“And by the power of the Holy Ghost ye may know the truth of all things.” (Moro. 10:4–5.)
If there is one golden thread characteristic of the ministry of Spencer W. Kimball, it is his love for, and his ministry among the Lamanites.
To enter President Kimball’s office is to see the mementos of his travels among them. A Sioux headdress, given when he was adopted into the tribe and given a name. The painting of a Hopi man. Another of a Chilean Indian. The wooden doll, lovingly carved and dressed by little Sister Two Dogs at Pine Ridge, South Dakota. The carved plaques of the Amazon Indians. The bow and arrow from another tribe. The beautiful carved figures of a Bolivian Indian man and woman. And mementos from the islands of the sea.
The Indian name he was given is Washte-Ho-Wamblee. The literal translation is: “Good voice eagle.” And, as he was told by his Lamanite brethren, it means: He who flies across the world lifting his voice to bring good tidings of truth.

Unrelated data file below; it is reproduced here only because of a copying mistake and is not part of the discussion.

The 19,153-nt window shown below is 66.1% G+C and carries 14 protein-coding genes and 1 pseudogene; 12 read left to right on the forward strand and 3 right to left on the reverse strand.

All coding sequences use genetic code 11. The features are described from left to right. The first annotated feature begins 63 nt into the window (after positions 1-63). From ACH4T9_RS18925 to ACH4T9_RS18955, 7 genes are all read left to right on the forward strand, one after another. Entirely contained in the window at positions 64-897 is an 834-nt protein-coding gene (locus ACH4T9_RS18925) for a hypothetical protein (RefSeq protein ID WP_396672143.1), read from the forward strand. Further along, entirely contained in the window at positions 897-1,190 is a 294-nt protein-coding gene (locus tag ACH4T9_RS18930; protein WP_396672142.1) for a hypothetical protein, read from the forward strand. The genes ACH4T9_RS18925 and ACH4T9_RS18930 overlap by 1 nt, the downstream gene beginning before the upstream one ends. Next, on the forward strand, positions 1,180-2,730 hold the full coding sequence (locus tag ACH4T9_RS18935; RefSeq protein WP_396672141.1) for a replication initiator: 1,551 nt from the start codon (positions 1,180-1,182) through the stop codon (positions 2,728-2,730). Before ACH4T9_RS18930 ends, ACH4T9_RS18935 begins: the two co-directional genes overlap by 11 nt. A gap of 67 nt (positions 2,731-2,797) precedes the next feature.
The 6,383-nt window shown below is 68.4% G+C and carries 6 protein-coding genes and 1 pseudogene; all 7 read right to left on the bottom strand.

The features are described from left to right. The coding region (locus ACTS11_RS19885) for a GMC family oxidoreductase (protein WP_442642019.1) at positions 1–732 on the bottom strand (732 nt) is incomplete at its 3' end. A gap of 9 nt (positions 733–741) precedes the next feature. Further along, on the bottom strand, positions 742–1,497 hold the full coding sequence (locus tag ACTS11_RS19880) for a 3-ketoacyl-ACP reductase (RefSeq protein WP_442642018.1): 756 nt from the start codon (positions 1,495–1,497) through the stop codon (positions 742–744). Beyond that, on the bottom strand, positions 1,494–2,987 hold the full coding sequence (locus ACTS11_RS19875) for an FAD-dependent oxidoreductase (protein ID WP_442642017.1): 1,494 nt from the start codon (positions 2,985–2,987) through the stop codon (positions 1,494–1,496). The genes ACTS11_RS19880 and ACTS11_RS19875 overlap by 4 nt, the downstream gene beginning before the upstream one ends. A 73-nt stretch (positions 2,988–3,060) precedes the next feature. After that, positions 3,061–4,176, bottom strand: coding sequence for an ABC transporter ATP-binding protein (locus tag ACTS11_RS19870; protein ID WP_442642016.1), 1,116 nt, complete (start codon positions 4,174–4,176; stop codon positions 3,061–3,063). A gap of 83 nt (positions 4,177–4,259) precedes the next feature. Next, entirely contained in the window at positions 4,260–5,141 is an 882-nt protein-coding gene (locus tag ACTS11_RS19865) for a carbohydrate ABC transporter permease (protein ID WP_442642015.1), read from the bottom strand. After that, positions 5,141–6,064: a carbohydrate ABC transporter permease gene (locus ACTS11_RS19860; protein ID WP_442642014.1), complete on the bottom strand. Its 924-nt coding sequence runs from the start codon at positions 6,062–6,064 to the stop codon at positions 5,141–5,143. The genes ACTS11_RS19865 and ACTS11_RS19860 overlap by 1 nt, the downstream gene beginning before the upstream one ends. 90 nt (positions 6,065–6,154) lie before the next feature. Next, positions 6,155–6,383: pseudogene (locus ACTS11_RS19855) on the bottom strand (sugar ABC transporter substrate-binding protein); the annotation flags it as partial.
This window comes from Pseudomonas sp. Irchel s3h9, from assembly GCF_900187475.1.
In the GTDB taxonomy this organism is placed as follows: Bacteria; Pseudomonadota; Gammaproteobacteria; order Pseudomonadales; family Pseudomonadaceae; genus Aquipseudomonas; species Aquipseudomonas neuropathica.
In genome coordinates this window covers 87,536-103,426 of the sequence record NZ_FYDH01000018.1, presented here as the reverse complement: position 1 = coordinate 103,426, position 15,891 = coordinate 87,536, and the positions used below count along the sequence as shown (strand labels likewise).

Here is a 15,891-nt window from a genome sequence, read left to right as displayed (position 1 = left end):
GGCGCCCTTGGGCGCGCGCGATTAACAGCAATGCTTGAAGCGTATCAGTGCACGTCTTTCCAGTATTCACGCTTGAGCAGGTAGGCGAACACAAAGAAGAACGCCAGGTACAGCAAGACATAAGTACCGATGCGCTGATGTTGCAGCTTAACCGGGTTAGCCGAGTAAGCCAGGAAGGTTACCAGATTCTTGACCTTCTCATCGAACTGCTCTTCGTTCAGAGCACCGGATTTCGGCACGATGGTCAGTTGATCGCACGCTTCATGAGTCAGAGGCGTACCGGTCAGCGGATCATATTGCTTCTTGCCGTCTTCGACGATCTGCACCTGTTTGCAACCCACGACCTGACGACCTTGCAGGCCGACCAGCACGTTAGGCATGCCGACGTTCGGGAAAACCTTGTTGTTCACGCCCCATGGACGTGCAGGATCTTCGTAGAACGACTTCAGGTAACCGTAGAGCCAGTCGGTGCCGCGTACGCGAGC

This is no ordinary man who presides over The Church of Jesus Christ of Latter-day Saints. The day he was ordained an apostle he became a different man, a special witness of the Lord Jesus Christ as those in ancient times.
“He went out into a mountain to pray, and continued all night in prayer to God.
“And when it was day, he called unto him his disciples: and of them he chose twelve, whom also he named apostles.” (Luke 6:12–13.)
In that day He called them: Peter, James, John, Andrew, Philip, Bartholomew, and the others, to stand as special witnesses of Him.
In this day He has called them: Spencer, Nathan, Marion, Ezra, Mark, Delbert, and the others—Apostles of the Lord Jesus Christ. Men possessing the same authority, sustained by the same witness as those He ordained in former days.
The Lord Himself is the head of His church. Spencer W. Kimball, a prophet, seer and revelator, is its president. As one among those who know him very well and who love him very much; as one who shares in that special witness, I testify to that.